Mineral Creek, N. Fork - Gale to Mineral Creek

Mineral Creek, N. Fork, Washington, US


Gale to Mineral Creek

Usual Difficulty IV(V) (for normal flows)
Length 6 Miles
Avg. Gradient 58 fpm

Gauge Information

Name Range Difficulty Updated Level
usgs-12083000 600 - 1000 cfs IV(V) 01h04m 497 cfs (too low)

River Description

See Shawn Wickstrom and John Whaley's description in Bennett. They describe many logs and characterize this run as an enjoyable day for the adventurous paddler.

StreamTeam Status: Not Verified
Last Updated: 2015-08-05 21:48:00

Rapid Descriptions

icon of message No rapids entered. If you know names, and locations of the rapids please contact and advise the StreamTeam member for this run.

User Comments

Users can submit comments.
April 18 2005 (4568 days ago)
Michael TennantDetails
On 17 April 2005, Nick Newhall, David Chatham, Scott Waidelich, and Mike Tennant ran NF Mineral
Creek at ~800 CFS on the Mineral Creek gauge (~400 in NF Mineral). This is mainly a continuous
Class III run with four 15' drops, small eddies and plenty of wood potential. The run has changed
slightly from the description in Bennett most likely due to wood accumulation, which apparently has
formed a ~15' drop.

The first 15' drop is super clean, as described in Bennett. We eddied on the left and ran left of
center. Sweet drop.

After about a half mile or so, you come to the next 15' drop. This is a broken ledge drop with a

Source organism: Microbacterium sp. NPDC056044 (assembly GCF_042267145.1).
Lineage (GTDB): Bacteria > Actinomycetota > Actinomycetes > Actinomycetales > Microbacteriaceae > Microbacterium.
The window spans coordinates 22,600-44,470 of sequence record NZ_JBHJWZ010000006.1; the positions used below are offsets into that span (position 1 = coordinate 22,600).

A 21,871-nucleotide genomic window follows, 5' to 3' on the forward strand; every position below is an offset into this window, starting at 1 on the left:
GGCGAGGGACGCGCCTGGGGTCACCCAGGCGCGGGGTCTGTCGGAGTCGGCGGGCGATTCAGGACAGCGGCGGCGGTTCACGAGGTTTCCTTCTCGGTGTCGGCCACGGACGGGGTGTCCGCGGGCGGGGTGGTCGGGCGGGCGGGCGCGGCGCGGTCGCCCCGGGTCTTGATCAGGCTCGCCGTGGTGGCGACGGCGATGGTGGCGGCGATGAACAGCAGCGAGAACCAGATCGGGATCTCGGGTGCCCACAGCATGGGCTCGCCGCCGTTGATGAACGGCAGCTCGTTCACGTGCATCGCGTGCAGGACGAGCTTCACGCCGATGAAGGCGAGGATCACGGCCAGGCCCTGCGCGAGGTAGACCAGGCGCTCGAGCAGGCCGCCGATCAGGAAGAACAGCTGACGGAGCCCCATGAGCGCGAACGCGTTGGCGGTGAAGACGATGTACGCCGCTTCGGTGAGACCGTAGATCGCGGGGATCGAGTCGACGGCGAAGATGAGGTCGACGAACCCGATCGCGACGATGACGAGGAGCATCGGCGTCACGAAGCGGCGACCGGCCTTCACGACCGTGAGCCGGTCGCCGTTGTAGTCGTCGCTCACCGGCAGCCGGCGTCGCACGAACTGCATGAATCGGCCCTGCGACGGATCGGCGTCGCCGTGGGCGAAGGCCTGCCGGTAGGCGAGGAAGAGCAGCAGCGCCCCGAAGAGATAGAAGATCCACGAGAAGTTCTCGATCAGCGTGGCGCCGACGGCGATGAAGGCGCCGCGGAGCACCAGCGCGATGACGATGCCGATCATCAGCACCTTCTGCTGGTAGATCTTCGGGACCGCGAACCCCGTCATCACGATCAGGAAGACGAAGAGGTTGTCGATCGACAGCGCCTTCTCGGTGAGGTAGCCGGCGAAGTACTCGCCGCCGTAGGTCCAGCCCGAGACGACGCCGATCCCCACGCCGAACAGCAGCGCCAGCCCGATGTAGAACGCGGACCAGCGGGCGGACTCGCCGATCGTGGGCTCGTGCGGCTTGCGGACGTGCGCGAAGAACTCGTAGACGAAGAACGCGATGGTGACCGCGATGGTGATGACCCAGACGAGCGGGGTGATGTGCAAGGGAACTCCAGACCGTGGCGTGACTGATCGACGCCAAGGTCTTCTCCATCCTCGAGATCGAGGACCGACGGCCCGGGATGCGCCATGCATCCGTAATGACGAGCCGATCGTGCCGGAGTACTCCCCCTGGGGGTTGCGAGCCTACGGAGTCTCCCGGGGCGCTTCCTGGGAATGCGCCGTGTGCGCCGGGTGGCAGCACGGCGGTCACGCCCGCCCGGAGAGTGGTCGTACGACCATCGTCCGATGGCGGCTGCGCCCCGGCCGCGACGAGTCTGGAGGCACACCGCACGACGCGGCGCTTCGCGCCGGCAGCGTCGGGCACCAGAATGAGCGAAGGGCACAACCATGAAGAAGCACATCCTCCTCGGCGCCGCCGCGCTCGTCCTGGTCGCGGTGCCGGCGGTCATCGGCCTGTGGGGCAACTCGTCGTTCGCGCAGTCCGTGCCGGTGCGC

funky hydraulic at the base of the drop (center). Definitely worth a look. With enough water you
could drive left into a small river left eddy between the two ledges and continue left down a
slide. However, something looks funky in the center and might result in some unintentional
park-n-play. It could just be the water level. We ran it left from the mid-drop pool.

After a short pool below the second 15' drop there is a small S-turn drop that we entered left and
followed the tongue around right. The top right is rocky and the bottom left has a pretty decent
hole, all of which are easily avoided. Then you have about a mile or more of class II-IIIā€¦ watch
for wood. We had one portage in this section around a log that spanned the river. I squeezed under
it, but the IKs wouldn't have it.

The next 15' drop is apparently formed by a log jam. We eddied on left for a scout. There are a few
horizontally pinned logs that appear to have collected debris and dammed the flow. We ran this
center driving right. The log creating the pour-over tends to stall you out, but the next log below
is slightly downstream and gives you an auto-boof if you are driving right.

After another mile or more of Class II-III (get the idea) you come to another drop that again,
appears to have formed from a log jam. We scouted from right and ran this center left. Again the
pour-over log stalls you out, but the next log down auto-boofs you out onto the pillow. Watch for
wood in the pool. There was a log in the right side of the pool, which appears fairly benign as
long as you land flat heading out of the pool. This drop is really overhung and you can look back
up underneath a ways. The pool behind the apron looks reasonably calm, but I am not sure I would
want to be back there.

After that, you have a few miles of Class II-III and more wood. All the wood we encountered from
that point on, we could work around. At a higher water level the run would clean up more, however
the wood could be a bigger danger due to smaller eddies and faster moving water. That said, I am
not sure I would want to paddle it at a lower lever than what we had.

A fun run over all, but if I go back at this level I think I'll take a playboat.


Do more than just check gauges; join over 5,000 AW members today.

Or, consider donating